Limited Vision

fogI got up this morning to see my wife off to work. She works in a bakery where she does amazing things with cakes, so the 4am alarm clock is our constant not-so-much-loved companion.

As I was waving goodbye, I noticed something strange happening down the street. It was as if someone had gotten thick grey curtains and was pulling them across the street one house at a time.

A thick fog was rolling in.

Thick, ‘pea soup’ fog that you can’t see through.

It was still there three-and-a-half hours later when I headed out the door, and it was raining as well.

Lights on, wipers going, traffic was slowing down drastically.

Limited vision.

Slowing, confusing, frustrating inability to see beyond a certain point.

Half-blind, stumbling (or, in my case, driving very slowly) through the fog, trying to make out what is ahead but not seeing it until it is nearly upon you.

We’ve all been there.

The truth is we all have limited vision aboiut what is ahead.

How can we see beyond what is right in front of us, today? Perhaps we think we can make out something a few weeks–or months–down the track. But is that because we actually see it, or is it because we hope to see it?

We don’t know what tomorrow brings. As St Paul wrote in the eloquent love chapter (1 Corinthians 13), ‘. . . now we see as in a miror, dimly.’

In the day this was written, mirrors were polished sheets of metal and the reflection they gave was often cloudy–a little like being in fog. What you saw staring back at you was often not much better than a shadow.

My vision is limited.

So how then can I navigate through my life in this fog?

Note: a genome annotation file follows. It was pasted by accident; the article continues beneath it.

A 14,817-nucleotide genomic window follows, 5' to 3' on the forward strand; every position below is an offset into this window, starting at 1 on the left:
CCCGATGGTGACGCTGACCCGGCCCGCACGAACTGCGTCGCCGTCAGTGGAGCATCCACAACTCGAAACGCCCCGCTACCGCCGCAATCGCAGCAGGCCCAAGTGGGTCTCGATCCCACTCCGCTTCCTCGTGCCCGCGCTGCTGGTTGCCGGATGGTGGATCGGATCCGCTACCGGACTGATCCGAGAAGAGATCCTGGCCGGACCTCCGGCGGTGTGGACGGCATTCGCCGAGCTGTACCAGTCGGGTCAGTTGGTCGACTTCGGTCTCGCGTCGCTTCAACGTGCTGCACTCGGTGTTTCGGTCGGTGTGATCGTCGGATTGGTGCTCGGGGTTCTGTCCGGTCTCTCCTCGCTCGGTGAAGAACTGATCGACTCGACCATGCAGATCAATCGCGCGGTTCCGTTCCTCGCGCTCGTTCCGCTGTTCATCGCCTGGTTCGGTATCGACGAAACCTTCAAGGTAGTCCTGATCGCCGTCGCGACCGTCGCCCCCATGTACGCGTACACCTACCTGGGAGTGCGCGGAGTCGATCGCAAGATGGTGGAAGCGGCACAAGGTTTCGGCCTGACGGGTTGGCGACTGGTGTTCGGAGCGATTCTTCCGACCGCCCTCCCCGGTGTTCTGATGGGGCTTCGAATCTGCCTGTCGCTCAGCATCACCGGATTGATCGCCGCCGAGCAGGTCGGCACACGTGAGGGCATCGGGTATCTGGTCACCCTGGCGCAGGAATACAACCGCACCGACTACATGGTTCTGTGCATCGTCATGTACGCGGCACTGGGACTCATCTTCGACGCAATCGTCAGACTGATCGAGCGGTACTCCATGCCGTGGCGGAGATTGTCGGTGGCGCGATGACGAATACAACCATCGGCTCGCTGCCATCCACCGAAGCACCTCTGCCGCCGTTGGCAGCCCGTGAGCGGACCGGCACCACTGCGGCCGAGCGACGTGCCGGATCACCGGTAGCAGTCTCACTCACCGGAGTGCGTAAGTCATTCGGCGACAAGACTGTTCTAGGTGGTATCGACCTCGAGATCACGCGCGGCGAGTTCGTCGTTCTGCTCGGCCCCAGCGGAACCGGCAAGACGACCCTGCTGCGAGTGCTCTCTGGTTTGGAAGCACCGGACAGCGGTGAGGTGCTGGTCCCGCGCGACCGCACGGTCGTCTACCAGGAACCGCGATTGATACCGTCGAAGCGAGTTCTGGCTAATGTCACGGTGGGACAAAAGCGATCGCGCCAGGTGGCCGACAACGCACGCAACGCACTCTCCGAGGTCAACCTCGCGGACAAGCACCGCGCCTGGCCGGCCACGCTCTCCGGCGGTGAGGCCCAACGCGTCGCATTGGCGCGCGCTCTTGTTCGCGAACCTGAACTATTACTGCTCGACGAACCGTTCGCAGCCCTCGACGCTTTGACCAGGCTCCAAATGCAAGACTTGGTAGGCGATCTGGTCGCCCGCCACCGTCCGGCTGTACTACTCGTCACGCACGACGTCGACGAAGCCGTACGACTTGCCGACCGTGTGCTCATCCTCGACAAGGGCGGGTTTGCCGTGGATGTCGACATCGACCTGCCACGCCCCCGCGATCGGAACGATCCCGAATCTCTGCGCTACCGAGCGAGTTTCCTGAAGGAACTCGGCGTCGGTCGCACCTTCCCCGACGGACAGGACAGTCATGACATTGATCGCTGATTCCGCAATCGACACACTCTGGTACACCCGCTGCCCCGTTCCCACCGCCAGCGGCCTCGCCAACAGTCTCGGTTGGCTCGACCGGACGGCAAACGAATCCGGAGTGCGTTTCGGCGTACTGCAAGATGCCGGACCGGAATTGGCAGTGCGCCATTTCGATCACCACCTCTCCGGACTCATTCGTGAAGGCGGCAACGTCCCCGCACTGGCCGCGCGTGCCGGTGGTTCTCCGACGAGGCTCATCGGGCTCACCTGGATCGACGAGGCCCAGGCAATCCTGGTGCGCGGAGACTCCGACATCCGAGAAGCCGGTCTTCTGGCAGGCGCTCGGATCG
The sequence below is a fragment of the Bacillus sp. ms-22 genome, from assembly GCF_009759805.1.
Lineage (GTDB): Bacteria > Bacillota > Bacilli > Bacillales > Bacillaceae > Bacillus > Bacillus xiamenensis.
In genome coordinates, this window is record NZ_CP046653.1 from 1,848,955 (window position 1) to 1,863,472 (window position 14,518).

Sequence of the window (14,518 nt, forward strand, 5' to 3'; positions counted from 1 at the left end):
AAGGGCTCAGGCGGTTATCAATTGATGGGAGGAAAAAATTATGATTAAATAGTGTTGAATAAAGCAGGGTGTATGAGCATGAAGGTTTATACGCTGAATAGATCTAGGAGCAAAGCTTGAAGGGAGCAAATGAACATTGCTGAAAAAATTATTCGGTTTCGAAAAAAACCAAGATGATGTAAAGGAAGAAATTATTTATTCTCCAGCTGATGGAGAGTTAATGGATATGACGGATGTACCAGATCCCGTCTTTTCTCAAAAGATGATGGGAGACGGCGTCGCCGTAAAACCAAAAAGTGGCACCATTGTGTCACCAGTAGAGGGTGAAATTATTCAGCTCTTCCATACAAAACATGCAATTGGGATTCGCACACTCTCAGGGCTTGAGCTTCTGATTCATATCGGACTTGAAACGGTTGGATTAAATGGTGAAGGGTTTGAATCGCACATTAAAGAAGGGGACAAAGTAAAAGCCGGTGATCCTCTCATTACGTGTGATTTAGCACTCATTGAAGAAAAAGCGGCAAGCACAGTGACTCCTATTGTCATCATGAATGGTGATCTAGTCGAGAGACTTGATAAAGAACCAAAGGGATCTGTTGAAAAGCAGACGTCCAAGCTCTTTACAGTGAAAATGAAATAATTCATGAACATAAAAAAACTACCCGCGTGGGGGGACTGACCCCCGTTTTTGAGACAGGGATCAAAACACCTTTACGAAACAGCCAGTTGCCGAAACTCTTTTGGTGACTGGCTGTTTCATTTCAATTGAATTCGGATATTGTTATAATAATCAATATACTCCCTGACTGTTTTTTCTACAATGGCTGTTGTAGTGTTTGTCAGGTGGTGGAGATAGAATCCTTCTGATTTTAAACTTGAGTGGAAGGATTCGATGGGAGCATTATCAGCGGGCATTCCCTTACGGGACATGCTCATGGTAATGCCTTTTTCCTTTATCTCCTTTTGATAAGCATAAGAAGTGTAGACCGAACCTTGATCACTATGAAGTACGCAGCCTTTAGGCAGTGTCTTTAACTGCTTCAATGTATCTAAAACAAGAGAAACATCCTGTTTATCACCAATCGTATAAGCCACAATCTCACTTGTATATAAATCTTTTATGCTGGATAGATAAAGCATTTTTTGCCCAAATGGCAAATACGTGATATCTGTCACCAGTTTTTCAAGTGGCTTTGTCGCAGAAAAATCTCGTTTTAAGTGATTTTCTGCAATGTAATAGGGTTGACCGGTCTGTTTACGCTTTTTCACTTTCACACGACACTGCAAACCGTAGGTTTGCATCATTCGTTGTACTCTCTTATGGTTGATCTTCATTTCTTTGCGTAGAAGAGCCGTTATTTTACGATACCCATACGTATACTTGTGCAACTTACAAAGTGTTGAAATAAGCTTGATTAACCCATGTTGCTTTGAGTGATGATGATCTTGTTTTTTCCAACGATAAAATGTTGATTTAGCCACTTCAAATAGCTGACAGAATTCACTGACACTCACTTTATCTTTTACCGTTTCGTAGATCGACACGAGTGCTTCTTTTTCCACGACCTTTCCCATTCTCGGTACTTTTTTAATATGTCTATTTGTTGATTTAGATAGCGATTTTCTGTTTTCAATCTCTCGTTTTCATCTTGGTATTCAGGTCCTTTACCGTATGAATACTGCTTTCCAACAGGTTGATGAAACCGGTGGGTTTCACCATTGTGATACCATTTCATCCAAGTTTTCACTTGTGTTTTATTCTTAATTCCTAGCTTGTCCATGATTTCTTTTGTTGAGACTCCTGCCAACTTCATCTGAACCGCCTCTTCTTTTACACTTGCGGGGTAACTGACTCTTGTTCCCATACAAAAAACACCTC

Carefully. Even if I have a GPS, it won’t show me obstructions that are in my way on my travels today. I need to be careful to avoid these impediments if I want to arrive at my destination safely. Chances are that, if I put my foot down and drove at the posted speed limit all the way to work, I would have had an accident. I would most certainly hit another car that I couldn’t see in time to brake.

Confidently. We have a general sense of where we are going and work towards that goal. This is why education is important. This is why looking at the ‘maps’ of those who have travelled this way is essential. This is why I listen to the traffic reports on the radio as I navigate this well-worn route. I have as a great advantage that I know the road to work very well. I can navigate through the fog confidently. However, should I be less familiar with this route, it would do me well to look to those who have gone this way before.

Consciously. I need to focus on what is firectly in front of me now and move with a consciousness that this is the only moment that matters. There is great power in centering myself in the present. Relating this to my life, living in the past won’t help me  just as much as living with an idealised view of the future won’t get me where I need to go.

Today I arrived at work safely. The fog lifted as I drove. By the time I pulled into the car park, only a little drizzle was there to greet me. While it may be foggy again tomorrow, I’ll live now in the truth that I am safe, I am dry, I am wartm, and I am in the place I need to be right now.

 

 

 

Published by

Jon

I am an ordinary man, living an extraordinary life with my wife and partner-in-greatness, Vicki. We have two amazing kids who are living incredible adventures of their own. I enjoy most things I do, but especially coffee, the beach and a good read. My opinions are my own.

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